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Nagasaki hopes for elimination of nuclear weapons

Clear differences in views on Nuclear Weapons Convention


By Kentaro Yamano


With the aim of eliminating nuclear weapons, the 26th United Nations Conference on Disarmament Issues opened in Nagasaki on Dec. 12. Gathered for the event are some 30 experts, disarmament officials, and other people from international institutions and about 20 nations, including the United States and Russia, which are nuclear-weapon states (NWSs). The discussions on the Nuclear Weapons Convention on the first day of the conference revealed differences between the positions of non-NWSs, which are calling for the promotion of the convention, and NWSs.


This year’s conference was jointly organized by the United Nations and the Ministry of Foreign Affairs, and it marks the third time ever for Nagasaki to host the event and the first time for the city to hold it since 1998. At the opening ceremony on Dec. 12, Kim Won-soo, UN under secretary-general and high representative for disarmament affairs, said: “There is a sharp divergence in views on how to achieve a world free of nuclear weapons. How can we reconcile our differences? All countries must take immediate action.”


At a breakout session on the methods and path for achieving nuclear disarmament, disarmament officials from various nations and other participants exchanged views on the Nuclear Weapons Convention, for which deliberations will begin next year. The official from Austria, which is in favor of the convention, stressed the significance of promoting it by saying: “We have indicated a clear path. This is important from a humanitarian perspective.”


In response, the U.S. official said: “Nuclear disarmament cannot be separated from the security environment. If we ban nuclear weapons first before taking other actions, it will add a destabilizing factor.” Germany, which depends on the U.S. nuclear umbrella, said, “The aim of the convention is appropriate, but seeking an immediate ban will not produce concrete results.” Japan also opposed deliberating the convention without the participation of NWSs, saying, “This requires a realistic and practical approach.” The UN conference will be held through Dec. 13.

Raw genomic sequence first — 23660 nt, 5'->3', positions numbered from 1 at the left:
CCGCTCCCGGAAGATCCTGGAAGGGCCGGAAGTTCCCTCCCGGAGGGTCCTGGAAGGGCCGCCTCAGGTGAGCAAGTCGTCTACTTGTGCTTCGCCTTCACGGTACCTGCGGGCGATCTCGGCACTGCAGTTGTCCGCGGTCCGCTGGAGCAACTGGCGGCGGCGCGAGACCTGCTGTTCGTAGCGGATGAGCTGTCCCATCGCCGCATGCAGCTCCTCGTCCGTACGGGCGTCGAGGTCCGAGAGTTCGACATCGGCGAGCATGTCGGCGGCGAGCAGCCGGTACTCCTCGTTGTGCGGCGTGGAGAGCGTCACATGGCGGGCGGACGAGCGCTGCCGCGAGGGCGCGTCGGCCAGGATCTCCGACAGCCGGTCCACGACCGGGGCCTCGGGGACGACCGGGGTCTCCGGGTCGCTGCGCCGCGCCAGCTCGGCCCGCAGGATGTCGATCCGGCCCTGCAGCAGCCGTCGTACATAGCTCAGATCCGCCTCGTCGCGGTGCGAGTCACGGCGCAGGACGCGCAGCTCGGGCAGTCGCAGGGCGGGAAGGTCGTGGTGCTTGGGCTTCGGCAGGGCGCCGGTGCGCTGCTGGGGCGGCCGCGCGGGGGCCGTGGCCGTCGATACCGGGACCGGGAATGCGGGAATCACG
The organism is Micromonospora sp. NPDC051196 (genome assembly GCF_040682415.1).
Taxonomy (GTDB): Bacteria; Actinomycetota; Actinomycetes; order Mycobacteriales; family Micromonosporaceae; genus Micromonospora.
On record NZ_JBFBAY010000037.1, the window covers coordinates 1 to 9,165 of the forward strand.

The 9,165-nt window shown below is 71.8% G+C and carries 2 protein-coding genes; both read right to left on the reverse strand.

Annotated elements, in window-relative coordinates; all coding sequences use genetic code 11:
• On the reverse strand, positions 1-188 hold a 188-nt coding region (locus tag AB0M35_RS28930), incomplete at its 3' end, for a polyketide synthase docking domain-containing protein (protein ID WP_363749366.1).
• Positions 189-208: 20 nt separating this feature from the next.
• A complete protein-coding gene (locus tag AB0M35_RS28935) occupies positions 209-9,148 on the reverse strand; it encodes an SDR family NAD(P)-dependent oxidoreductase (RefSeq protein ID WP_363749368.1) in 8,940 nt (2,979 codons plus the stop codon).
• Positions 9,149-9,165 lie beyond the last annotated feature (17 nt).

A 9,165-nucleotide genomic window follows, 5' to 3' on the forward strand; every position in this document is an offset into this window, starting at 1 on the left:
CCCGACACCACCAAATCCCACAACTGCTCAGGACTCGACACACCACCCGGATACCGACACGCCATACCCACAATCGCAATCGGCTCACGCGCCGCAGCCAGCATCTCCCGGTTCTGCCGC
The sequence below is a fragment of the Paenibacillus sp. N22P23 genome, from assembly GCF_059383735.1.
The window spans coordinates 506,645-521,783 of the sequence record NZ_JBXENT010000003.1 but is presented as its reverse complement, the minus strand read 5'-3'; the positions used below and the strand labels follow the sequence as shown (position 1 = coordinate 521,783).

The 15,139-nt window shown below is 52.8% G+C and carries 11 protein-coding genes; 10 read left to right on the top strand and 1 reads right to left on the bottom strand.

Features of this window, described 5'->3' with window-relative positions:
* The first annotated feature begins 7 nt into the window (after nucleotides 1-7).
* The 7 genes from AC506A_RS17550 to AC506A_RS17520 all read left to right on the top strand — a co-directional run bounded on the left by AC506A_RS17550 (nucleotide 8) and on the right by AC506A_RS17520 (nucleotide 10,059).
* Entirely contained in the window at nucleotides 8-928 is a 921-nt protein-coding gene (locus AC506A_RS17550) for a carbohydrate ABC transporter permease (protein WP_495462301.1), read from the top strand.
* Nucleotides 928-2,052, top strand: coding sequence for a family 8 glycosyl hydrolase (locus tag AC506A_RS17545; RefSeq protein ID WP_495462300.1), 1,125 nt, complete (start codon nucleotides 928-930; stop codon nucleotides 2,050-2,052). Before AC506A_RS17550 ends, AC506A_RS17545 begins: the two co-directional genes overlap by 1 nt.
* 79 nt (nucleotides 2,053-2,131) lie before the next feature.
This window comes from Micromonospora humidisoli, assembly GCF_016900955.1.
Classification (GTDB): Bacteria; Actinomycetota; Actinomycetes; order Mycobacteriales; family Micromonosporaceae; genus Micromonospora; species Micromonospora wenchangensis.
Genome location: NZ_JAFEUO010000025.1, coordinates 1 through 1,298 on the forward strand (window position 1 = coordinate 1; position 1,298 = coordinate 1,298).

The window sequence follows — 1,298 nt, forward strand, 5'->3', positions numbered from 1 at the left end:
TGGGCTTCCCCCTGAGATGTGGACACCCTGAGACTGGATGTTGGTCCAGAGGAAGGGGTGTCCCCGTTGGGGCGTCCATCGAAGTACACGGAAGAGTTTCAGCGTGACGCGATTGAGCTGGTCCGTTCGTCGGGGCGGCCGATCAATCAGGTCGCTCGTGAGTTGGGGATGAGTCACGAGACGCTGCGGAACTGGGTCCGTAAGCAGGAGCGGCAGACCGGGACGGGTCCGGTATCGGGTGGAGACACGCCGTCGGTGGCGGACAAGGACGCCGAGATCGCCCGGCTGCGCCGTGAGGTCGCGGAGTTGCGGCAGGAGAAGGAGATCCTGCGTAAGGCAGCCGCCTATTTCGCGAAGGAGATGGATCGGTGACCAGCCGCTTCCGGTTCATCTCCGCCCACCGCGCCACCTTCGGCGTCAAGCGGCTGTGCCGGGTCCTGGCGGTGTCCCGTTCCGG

Our soft cries will develop into a broad movement


By Shohei Okada


Yoshiko Hirahara, an 88-year-old Nagasaki hibakusha [A-bomb survivor], attended the UN conference as an observer. Hirahara is the former leader of the Himawari (Sunflower) Choir, a hibakusha group that performs songs that convey the members’ wishes for the elimination of nuclear weapons. Last year she also participated in the choir’s performances in the United States and Germany. She has attended a course open to citizens at Nagasaki University’s Research Center for Nuclear Weapons Abolition to learn about the situation of nuclear weapons today.


She listened to the discussions at the UN conference with a serious expression on her face and jotted down notes. One of the things that concerned her was the stance of the Japanese government. Parliamentary Vice-Minister for Foreign Affairs Shunsuke Takei said that Japan “wants to be a bridge” between the countries promoting the convention and NWSs.


She says she can’t stop wondering “why Japan opposed (the UN resolution that sought to launch negotiations on the convention)?” Hirahara thinks that “Japan should first get out from under the ‘nuclear umbrella’ and then offer its opinion.”


What left a strong impression on her at the conference was the statement by the U.S. official. Hirahara learned that although the United States is opposed to commencing negotiations on the convention, “it is making efforts,” including listening to nuclear disarmament initiatives. She was also able to appreciate the view that nuclear weapons are needed as “deterrence” for security.


However, she says, “We must eliminate the need for deterrence.” To the extent that the world depends on deterrence, there is a risk of mutual escalation, and this makes eliminating [nuclear weapons] impossible, Hirahara believes. “This may be too idealistic, but I would like to see war eliminated through diplomacy,” she said, expressing her fundamental hope for peace.


After listening to the debate, Hirahara said, “Nuclear weapons aren’t going to be eliminated in my lifetime.” But this does not mean she is pessimistic. “The important thing is to raise your voice, as we have been doing. Our soft cries will develop into a broad movement.”


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